My mom got pregnant when she was 42 and I was 17 at that time. It was unpredicted pregnancy. Unfortunately, it was a miscarriage. It was 22 years ago. She just followed the pregnancy without being worried too much. I remember what she said, "Just follow the fate. It will say something to us. It will teach us something about life."
    Recently, there are several friends of mine that get pregnant on 40s and they are fine. The technology has made great influence on health. So, don't be too worry about it!

    Congratulations!
    • fred246
    • By fred246 29th Nov 17, 3:47 AM
    • 921 Posts
    • 500 Thanks
    fred246
    Right from an early stage we decided that we wanted a home birth and, like olgadapolga, we encountered resistance from some midwives but good support from others in the profession who guided us through the process of changing midwife to one who was more supportive.
    Originally posted by jamesperrett
    For us the health of my wife and my children was more important than having a homebirth. If you tell the midwife that homebirth is more important than their health your midwife should support your decision. If I was a midwife I would probably want that agreement in writing. When things go wrong people then realise that their health is the most important thing. But then it is too late.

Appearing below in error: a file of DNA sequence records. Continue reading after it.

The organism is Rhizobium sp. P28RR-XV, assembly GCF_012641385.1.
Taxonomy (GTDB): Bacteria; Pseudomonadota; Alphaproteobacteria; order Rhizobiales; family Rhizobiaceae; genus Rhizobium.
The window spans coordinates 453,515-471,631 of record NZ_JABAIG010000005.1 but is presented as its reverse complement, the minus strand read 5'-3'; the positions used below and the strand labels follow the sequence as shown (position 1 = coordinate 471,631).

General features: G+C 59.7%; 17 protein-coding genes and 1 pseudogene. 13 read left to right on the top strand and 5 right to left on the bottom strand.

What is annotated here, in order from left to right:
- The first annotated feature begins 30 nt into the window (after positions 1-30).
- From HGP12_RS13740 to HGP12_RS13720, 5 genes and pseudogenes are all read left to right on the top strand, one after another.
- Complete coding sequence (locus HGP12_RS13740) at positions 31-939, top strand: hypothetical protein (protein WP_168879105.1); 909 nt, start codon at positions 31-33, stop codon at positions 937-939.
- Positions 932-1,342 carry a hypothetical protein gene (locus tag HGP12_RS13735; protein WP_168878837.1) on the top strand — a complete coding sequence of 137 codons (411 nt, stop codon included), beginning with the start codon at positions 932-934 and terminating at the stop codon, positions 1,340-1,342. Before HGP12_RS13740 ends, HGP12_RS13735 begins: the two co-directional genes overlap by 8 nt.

• Elliesmum
    • By Elliesmum 29th Nov 17, 11:36 PM
    • 1,444 Posts
    • 1,748 Thanks
    Elliesmum
    Congratulations NoNoDrama... All will be well. I had my 2nd child at 41 and even though there is a slightly higher risk - all was well and he came out fine.

    The problem you've got is 9 years later, when DS hops onto a very well known auction site and buys a fidget spinner, that he was told he couldn't have

    EM x
    You can discover more about a person in an hour of play than in a year of conversation.
    Plato

    Saving for Jersey 2018 - it's a challenge...
    • jamesperrett
    • By jamesperrett 29th Nov 17, 11:56 PM
    • 699 Posts
    • 354 Thanks
    jamesperrett
    For us the health of my wife and my children was more important than having a homebirth.
    Originally posted by fred246
    We didn't take this decision lightly - we talked to plenty of midwives about this before making it. If you have a baby in hospital the birth is often more stressful, and medical intervention is more likely. We made a great effort to create a relaxed, stress free environment for the birth and we made sure that any anxiety was kept away. It paid off as the birth was quicker than many (7 hours for a first time) with no complications. If there had been complications the hospital was less than 15 minutes drive away.

    The mental preparedness of the people involved is just as important as the physical. Birth is very medicalised in our culture whereas it should really be a natural joyous occasion - women were giving birth long before hospitals existed. I would agree that there are circumstances where a hospital birth is essential but the vast majority of people don't need to go to hospital to give birth - it is simply a cultural norm at the moment.